celebrate another anniversary of the Farroupilha Revolution, a revolutionary movement that
    took place in Rio Grande do Sul between 1835 and 1845 against the economic-political
    centralization imposed on them by the Empire.

    The Gaúcho anthropologist Ruben Oliven in his book, Tradition Matters:
    Modern Gaucho Identity in Brazil, recently translated into English, points out that
    the official celebration of the Farroupilha Revolution "serves as a constant reminder
    that, although Rio Grande do Sul may be part of Brazil, it was once an independent
    republic and this fact must remain vivid in the collective memory of its citizens."
    As the first CTG to be founded outside of Brazil, the Bento Gonçalves Traditionalist
    Gaucho Center, named in honor of the leader of the Farroupilha Revolution, was founded
    exactly six years ago on September 20, 1992 by the family of Jatir Delazeri and fourteen
    other families of which only four are native Gaúchos from the state of Rio Grande
    do Sul.

    This fact, which is not common among CTGs scattered throughout Rio Grande do Sul and
    other Brazilian states leads to the following questions: What does it mean to be a Gaúcho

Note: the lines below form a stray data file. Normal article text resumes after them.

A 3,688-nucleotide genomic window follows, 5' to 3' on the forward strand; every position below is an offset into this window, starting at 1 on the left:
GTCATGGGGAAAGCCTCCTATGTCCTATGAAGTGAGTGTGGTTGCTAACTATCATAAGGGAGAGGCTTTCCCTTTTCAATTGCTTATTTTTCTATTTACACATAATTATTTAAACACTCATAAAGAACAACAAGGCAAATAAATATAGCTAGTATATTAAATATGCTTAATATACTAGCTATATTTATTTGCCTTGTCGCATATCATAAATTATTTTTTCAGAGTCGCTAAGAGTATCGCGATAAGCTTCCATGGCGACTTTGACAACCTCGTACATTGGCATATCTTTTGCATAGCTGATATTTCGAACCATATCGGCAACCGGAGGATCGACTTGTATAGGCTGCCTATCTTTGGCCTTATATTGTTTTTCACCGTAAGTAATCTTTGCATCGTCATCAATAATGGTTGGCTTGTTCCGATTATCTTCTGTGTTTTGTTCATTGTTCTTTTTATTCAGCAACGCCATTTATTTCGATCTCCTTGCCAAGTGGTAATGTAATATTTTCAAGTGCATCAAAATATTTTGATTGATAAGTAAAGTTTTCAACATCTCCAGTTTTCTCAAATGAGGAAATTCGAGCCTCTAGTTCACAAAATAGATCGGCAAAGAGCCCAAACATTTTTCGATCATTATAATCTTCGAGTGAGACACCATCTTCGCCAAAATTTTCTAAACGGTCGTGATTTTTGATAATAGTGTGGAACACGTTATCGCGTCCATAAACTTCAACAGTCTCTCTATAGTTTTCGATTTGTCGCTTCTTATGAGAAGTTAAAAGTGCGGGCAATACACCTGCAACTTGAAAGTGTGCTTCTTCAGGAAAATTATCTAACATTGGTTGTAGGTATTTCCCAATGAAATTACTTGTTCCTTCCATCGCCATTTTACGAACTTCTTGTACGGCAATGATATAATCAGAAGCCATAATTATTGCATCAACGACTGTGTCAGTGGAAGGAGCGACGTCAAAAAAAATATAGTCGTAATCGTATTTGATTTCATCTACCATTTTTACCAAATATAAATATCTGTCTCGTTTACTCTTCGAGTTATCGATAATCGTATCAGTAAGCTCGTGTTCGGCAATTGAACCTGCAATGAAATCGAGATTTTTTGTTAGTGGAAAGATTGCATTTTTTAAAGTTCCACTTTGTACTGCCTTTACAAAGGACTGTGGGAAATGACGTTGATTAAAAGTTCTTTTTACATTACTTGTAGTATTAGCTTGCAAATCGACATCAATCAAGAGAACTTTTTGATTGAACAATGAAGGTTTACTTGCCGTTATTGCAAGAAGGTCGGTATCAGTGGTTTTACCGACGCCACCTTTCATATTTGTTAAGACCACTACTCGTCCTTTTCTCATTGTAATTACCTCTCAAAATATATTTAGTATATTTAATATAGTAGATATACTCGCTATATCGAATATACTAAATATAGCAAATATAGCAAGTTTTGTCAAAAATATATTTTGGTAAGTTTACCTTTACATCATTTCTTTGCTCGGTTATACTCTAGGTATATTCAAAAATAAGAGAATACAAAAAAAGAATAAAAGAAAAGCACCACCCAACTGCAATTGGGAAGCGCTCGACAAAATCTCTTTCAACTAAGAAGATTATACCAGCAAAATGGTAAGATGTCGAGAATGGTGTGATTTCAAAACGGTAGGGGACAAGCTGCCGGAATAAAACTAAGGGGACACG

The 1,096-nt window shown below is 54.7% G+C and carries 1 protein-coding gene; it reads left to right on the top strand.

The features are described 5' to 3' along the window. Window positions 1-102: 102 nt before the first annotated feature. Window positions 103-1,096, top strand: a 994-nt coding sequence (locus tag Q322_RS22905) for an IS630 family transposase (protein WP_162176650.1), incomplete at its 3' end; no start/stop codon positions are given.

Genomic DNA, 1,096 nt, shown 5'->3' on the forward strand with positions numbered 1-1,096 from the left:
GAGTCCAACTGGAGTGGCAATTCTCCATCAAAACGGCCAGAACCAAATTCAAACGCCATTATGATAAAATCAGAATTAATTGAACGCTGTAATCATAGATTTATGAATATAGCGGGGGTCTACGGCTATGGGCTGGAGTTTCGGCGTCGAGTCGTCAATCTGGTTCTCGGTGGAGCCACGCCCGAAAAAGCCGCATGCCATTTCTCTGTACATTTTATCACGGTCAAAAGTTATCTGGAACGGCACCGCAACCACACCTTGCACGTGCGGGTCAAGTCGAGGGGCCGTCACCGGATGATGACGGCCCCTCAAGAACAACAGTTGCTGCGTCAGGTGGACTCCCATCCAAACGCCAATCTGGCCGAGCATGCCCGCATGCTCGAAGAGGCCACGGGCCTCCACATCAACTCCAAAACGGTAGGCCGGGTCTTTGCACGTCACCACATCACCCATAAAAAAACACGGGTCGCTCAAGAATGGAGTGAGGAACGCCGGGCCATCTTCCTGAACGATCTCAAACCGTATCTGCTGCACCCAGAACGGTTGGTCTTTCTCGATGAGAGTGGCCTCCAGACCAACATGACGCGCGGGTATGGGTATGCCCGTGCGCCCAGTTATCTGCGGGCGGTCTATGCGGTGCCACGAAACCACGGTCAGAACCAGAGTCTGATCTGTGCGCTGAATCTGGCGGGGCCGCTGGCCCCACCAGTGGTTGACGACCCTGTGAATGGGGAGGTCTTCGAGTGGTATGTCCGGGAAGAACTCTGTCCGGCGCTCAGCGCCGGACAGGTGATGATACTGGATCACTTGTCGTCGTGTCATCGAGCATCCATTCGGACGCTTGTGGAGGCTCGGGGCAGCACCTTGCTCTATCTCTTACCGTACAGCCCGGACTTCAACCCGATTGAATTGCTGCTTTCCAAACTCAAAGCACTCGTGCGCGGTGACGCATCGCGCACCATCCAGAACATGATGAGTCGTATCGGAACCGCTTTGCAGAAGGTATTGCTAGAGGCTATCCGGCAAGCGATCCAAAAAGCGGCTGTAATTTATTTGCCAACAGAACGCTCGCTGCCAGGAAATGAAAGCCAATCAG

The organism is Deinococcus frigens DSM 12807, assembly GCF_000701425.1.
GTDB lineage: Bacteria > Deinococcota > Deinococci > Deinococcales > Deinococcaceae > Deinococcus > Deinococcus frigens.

in Los Angeles? What is the meaning of affirming regional identities within an
    international space? In explaining why only four of the fifteen founding families of the
    Traditionalist Gaucho Center of Los Angeles are Gaúchos, the founder Jatir
    Delazeri states that Gaúcho is more than being born in Rio Grande do Sul. To be a Gaúcho
    means to agree to adopt a cluster of traditions that the traditionalist Gaúcho
    movement defends. He playfully sums it up by saying that to be a Gaúcho is a
    spiritual state.

    Although the Statement of Principles of the CTG is lengthy, the explanation of the
    founder is brief: "I decided to found this CTG because since I arrived in Los Angeles
    in 1984 I felt this difficulty that people from the south had in integrating with people